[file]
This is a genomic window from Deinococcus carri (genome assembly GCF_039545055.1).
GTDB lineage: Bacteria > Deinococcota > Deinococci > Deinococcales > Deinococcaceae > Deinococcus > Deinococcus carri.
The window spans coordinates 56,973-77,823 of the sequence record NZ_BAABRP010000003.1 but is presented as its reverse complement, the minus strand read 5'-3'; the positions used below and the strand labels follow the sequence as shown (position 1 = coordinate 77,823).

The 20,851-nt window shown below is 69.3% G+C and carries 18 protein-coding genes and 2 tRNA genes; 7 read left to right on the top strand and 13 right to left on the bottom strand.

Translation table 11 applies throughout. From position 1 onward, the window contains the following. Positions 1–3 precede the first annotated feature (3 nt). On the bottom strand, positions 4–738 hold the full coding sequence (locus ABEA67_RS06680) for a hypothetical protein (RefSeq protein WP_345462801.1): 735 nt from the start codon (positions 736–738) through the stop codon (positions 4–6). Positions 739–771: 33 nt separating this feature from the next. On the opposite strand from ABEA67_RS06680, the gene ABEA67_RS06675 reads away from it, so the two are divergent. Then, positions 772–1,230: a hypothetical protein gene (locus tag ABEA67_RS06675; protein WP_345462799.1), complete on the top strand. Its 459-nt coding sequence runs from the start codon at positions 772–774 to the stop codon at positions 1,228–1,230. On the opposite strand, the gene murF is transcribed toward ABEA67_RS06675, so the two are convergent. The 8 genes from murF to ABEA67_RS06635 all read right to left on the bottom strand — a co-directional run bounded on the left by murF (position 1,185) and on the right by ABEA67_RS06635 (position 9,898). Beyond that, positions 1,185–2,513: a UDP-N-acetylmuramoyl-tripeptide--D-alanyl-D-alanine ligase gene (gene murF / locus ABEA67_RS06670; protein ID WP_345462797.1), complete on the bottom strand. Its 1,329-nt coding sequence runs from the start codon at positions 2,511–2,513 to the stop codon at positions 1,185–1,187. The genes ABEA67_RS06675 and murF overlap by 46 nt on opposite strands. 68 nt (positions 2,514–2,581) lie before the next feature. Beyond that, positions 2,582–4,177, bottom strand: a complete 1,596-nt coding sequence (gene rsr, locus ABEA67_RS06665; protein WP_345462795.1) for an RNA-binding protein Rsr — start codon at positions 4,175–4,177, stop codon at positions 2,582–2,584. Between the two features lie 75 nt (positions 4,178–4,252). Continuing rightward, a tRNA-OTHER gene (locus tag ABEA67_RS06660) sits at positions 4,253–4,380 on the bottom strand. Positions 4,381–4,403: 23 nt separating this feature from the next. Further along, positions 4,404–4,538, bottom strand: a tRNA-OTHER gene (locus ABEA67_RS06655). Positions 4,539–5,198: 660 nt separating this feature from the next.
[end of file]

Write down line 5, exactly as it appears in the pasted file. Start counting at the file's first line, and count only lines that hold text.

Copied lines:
Translation table 11 applies throughout. From position 1 onward, the window contains the following. Positions 1–3 precede the first annotated feature (3 nt). On the bottom strand, positions 4–738 hold the full coding sequence (locus ABEA67_RS06680) for a hypothetical protein (RefSeq protein WP_345462801.1): 735 nt from the start codon (positions 736–738) through the stop codon (positions 4–6). Positions 739–771: 33 nt separating this feature from the next. On the opposite strand from ABEA67_RS06680, the gene ABEA67_RS06675 reads away from it, so the two are divergent. Then, positions 772–1,230: a hypothetical protein gene (locus tag ABEA67_RS06675; protein WP_345462799.1), complete on the top strand. Its 459-nt coding sequence runs from the start codon at positions 772–774 to the stop codon at positions 1,228–1,230. On the opposite strand, the gene murF is transcribed toward ABEA67_RS06675, so the two are convergent. The 8 genes from murF to ABEA67_RS06635 all read right to left on the bottom strand — a co-directional run bounded on the left by murF (position 1,185) and on the right by ABEA67_RS06635 (position 9,898). Beyond that, positions 1,185–2,513: a UDP-N-acetylmuramoyl-tripeptide--D-alanyl-D-alanine ligase gene (gene murF / locus ABEA67_RS06670; protein ID WP_345462797.1), complete on the bottom strand. Its 1,329-nt coding sequence runs from the start codon at positions 2,511–2,513 to the stop codon at positions 1,185–1,187. The genes ABEA67_RS06675 and murF overlap by 46 nt on opposite strands. 68 nt (positions 2,514–2,581) lie before the next feature. Beyond that, positions 2,582–4,177, bottom strand: a complete 1,596-nt coding sequence (gene rsr, locus ABEA67_RS06665; protein WP_345462795.1) for an RNA-binding protein Rsr — start codon at positions 4,175–4,177, stop codon at positions 2,582–2,584. Between the two features lie 75 nt (positions 4,178–4,252). Continuing rightward, a tRNA-OTHER gene (locus tag ABEA67_RS06660) sits at positions 4,253–4,380 on the bottom strand. Positions 4,381–4,403: 23 nt separating this feature from the next. Further along, positions 4,404–4,538, bottom strand: a tRNA-OTHER gene (locus ABEA67_RS06655). Positions 4,539–5,198: 660 nt separating this feature from the next.